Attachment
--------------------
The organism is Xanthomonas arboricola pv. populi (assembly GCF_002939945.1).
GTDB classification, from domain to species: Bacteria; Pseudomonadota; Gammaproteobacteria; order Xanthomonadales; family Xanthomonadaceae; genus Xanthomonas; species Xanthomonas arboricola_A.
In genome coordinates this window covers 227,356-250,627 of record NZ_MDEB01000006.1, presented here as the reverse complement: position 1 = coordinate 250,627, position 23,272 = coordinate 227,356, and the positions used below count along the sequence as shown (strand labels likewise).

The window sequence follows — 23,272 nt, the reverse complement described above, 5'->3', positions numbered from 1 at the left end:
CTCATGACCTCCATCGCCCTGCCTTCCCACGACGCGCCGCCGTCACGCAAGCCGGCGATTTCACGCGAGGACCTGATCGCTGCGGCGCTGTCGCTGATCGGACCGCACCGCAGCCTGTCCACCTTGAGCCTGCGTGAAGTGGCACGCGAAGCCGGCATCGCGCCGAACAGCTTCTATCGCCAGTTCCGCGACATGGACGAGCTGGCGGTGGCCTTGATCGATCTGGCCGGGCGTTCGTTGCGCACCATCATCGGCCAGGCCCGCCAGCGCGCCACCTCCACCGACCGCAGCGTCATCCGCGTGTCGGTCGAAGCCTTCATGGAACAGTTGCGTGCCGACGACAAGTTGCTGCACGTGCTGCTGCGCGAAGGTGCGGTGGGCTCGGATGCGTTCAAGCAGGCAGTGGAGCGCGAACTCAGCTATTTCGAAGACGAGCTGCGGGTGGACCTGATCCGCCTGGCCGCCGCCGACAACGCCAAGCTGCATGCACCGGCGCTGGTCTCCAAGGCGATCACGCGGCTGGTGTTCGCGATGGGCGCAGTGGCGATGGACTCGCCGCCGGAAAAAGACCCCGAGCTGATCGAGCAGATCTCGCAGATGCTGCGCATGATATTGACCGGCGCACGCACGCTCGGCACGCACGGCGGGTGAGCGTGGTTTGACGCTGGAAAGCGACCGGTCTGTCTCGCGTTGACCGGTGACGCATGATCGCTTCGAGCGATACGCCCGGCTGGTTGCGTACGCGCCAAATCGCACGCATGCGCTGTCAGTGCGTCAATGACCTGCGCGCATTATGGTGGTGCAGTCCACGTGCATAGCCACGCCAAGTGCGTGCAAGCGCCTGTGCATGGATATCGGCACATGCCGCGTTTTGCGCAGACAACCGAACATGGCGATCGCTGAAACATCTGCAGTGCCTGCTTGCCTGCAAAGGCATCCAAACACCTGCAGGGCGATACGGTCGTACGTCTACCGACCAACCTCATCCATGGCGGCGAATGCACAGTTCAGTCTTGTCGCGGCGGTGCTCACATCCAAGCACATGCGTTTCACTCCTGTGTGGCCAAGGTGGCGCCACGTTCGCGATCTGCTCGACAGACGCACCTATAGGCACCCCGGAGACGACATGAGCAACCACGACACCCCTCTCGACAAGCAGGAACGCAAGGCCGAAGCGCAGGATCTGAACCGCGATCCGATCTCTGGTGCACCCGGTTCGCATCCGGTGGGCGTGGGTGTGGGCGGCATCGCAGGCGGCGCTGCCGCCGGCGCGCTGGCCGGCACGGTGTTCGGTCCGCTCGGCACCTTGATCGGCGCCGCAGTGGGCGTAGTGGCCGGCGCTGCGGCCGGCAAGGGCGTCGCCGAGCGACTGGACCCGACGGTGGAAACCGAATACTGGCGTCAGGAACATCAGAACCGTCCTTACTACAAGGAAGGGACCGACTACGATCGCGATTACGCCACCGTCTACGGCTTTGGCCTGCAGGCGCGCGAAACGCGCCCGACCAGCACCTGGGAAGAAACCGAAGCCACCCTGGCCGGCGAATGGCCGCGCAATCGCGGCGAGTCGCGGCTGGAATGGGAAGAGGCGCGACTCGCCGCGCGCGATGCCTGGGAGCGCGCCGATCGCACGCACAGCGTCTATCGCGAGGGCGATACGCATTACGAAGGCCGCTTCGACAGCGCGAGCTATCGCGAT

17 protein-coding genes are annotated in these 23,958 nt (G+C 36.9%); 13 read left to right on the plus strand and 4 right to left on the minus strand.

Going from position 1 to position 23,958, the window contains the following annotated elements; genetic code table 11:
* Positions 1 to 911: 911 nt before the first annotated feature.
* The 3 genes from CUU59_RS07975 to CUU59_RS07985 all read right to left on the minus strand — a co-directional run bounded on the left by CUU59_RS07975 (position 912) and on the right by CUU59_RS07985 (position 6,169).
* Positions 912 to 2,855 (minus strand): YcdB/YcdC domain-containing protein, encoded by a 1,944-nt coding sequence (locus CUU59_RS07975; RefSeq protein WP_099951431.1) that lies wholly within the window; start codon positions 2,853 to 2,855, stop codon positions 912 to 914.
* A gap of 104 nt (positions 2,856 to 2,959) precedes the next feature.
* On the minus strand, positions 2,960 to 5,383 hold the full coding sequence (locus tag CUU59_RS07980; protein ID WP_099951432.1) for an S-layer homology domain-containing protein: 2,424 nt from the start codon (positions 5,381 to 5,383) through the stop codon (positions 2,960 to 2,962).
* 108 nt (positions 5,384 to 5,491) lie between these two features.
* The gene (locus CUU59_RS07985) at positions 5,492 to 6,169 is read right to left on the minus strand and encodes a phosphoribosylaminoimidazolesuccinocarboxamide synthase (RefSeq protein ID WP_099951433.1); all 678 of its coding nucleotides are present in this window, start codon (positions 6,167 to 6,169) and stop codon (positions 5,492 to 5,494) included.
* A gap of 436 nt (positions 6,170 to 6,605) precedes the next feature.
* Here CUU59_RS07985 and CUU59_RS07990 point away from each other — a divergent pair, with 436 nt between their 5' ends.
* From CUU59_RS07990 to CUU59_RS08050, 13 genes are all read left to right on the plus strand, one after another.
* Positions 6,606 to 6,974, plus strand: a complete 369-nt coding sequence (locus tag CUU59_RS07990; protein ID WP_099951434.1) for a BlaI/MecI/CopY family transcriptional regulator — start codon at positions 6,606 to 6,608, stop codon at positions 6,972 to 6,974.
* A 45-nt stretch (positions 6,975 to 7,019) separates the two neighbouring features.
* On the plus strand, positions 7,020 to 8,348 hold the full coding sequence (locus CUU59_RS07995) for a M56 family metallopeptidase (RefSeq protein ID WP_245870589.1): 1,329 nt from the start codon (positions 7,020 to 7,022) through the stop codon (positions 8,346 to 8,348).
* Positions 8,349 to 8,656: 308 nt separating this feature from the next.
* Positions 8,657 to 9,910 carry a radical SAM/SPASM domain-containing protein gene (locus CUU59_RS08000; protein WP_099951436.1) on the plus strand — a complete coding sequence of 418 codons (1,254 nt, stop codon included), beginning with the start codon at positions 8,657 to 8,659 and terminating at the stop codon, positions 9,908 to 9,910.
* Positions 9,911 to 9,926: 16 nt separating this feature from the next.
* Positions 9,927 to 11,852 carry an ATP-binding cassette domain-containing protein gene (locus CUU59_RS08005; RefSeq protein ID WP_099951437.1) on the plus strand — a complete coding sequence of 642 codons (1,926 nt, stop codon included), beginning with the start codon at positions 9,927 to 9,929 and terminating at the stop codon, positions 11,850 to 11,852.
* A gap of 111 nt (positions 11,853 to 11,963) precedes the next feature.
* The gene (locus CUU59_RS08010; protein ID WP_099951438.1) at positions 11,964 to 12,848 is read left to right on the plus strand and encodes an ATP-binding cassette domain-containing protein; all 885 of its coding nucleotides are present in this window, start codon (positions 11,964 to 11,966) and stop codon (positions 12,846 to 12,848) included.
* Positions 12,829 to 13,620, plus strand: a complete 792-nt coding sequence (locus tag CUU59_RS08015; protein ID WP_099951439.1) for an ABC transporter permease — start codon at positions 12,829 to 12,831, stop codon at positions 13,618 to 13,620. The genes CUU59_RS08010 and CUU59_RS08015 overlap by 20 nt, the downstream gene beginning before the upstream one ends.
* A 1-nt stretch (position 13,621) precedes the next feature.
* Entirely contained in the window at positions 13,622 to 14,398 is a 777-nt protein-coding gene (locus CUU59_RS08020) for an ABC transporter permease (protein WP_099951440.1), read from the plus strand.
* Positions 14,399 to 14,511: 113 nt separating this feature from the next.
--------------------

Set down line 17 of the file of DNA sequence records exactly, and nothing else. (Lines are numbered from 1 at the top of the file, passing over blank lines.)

* From CUU59_RS07990 to CUU59_RS08050, 13 genes are all read left to right on the plus strand, one after another.